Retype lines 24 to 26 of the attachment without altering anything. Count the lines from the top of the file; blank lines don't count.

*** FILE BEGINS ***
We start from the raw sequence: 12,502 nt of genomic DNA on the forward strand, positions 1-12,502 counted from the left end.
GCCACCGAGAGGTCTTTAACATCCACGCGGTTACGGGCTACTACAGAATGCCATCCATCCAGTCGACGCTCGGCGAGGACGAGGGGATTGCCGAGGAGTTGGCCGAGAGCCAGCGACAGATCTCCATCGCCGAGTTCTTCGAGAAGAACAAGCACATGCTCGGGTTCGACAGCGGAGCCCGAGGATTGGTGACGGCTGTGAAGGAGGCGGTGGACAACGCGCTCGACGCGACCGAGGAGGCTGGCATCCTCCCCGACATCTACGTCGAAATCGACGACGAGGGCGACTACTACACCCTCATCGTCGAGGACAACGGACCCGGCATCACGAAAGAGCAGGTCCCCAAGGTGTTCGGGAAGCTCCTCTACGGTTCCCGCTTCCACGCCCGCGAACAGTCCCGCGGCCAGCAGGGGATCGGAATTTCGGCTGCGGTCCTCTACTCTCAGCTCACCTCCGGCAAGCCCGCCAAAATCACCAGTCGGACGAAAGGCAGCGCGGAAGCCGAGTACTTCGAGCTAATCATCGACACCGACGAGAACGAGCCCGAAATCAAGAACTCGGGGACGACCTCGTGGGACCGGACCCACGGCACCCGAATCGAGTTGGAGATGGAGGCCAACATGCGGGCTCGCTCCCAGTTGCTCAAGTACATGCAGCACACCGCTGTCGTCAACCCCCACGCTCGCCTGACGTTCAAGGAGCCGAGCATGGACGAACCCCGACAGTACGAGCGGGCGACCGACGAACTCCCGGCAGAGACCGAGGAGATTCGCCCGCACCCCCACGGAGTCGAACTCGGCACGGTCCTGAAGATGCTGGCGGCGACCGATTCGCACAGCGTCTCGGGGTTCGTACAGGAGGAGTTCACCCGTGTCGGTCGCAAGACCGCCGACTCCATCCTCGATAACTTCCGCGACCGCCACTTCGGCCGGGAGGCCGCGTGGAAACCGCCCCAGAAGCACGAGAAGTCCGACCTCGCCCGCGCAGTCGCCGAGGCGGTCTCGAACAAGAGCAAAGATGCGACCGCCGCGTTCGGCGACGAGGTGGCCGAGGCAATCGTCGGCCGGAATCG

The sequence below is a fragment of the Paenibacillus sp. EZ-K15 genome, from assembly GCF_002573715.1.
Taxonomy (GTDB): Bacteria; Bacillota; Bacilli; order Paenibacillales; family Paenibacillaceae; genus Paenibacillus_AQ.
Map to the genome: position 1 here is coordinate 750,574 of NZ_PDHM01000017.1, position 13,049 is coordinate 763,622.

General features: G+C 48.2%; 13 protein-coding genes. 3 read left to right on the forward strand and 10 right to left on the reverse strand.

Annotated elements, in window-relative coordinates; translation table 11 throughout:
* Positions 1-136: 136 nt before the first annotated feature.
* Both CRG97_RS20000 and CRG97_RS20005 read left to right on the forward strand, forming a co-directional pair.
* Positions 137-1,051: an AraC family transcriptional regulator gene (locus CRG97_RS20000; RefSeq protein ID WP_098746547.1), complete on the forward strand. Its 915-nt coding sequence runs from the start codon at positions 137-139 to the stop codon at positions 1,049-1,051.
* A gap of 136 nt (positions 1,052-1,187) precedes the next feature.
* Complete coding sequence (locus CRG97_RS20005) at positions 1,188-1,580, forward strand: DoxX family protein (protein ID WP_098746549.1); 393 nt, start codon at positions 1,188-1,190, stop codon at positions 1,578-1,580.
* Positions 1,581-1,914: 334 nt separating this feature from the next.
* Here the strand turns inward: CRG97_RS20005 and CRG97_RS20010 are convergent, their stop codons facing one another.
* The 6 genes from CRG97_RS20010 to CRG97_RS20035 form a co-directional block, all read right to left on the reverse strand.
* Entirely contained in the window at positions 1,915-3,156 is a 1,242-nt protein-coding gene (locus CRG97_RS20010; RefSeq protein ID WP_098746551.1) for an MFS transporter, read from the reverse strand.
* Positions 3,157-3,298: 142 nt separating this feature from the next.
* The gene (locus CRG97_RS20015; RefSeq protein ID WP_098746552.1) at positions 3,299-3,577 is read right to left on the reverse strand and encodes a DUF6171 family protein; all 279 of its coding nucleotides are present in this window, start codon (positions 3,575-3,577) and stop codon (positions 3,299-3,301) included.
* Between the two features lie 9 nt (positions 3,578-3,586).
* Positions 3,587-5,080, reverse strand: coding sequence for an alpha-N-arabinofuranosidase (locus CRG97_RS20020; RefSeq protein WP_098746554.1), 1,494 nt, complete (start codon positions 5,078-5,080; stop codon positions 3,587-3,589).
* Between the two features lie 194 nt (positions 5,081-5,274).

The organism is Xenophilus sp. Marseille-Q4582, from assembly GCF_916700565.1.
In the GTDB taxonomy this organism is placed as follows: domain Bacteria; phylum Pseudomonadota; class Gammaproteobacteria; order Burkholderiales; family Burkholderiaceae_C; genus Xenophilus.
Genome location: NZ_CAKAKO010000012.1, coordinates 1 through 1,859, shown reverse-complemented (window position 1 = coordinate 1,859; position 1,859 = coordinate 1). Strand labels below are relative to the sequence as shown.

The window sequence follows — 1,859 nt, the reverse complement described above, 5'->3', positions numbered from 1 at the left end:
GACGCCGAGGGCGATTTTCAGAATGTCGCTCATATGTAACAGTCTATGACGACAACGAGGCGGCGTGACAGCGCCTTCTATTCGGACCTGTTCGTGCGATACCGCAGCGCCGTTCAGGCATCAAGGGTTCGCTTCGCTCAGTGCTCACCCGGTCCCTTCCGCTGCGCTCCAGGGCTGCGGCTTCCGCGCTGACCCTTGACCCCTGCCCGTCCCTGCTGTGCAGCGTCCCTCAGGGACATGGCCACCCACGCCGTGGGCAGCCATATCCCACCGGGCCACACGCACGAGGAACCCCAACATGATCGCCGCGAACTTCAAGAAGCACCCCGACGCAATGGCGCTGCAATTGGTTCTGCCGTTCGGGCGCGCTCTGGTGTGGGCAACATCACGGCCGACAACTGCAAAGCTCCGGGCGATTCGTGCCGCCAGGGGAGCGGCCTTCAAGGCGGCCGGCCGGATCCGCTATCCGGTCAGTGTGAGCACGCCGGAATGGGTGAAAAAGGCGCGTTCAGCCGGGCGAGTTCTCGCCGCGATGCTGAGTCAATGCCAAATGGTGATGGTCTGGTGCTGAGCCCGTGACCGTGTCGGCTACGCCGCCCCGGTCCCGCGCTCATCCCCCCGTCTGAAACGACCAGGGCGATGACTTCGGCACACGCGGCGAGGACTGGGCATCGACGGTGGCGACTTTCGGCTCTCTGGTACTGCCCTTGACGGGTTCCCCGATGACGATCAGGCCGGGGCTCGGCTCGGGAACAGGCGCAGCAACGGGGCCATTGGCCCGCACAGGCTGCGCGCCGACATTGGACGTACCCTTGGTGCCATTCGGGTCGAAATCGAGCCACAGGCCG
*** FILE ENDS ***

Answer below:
Genome location: NZ_CAKAKO010000012.1, coordinates 1 through 1,859, shown reverse-complemented (window position 1 = coordinate 1,859; position 1,859 = coordinate 1). Strand labels below are relative to the sequence as shown.

The window sequence follows — 1,859 nt, the reverse complement described above, 5'->3', positions numbered from 1 at the left end:
GACGCCGAGGGCGATTTTCAGAATGTCGCTCATATGTAACAGTCTATGACGACAACGAGGCGGCGTGACAGCGCCTTCTATTCGGACCTGTTCGTGCGATACCGCAGCGCCGTTCAGGCATCAAGGGTTCGCTTCGCTCAGTGCTCACCCGGTCCCTTCCGCTGCGCTCCAGGGCTGCGGCTTCCGCGCTGACCCTTGACCCCTGCCCGTCCCTGCTGTGCAGCGTCCCTCAGGGACATGGCCACCCACGCCGTGGGCAGCCATATCCCACCGGGCCACACGCACGAGGAACCCCAACATGATCGCCGCGAACTTCAAGAAGCACCCCGACGCAATGGCGCTGCAATTGGTTCTGCCGTTCGGGCGCGCTCTGGTGTGGGCAACATCACGGCCGACAACTGCAAAGCTCCGGGCGATTCGTGCCGCCAGGGGAGCGGCCTTCAAGGCGGCCGGCCGGATCCGCTATCCGGTCAGTGTGAGCACGCCGGAATGGGTGAAAAAGGCGCGTTCAGCCGGGCGAGTTCTCGCCGCGATGCTGAGTCAATGCCAAATGGTGATGGTCTGGTGCTGAGCCCGTGACCGTGTCGGCTACGCCGCCCCGGTCCCGCGCTCATCCCCCCGTCTGAAACGACCAGGGCGATGACTTCGGCACACGCGGCGAGGACTGGGCATCGACGGTGGCGACTTTCGGCTCTCTGGTACTGCCCTTGACGGGTTCCCCGATGACGATCAGGCCGGGGCTCGGCTCGGGAACAGGCGCAGCAACGGGGCCATTGGCCCGCACAGGCTGCGCGCCGACATTGGACGTACCCTTGGTGCCATTCGGGTCGAAATCGAGCCACAGGCCG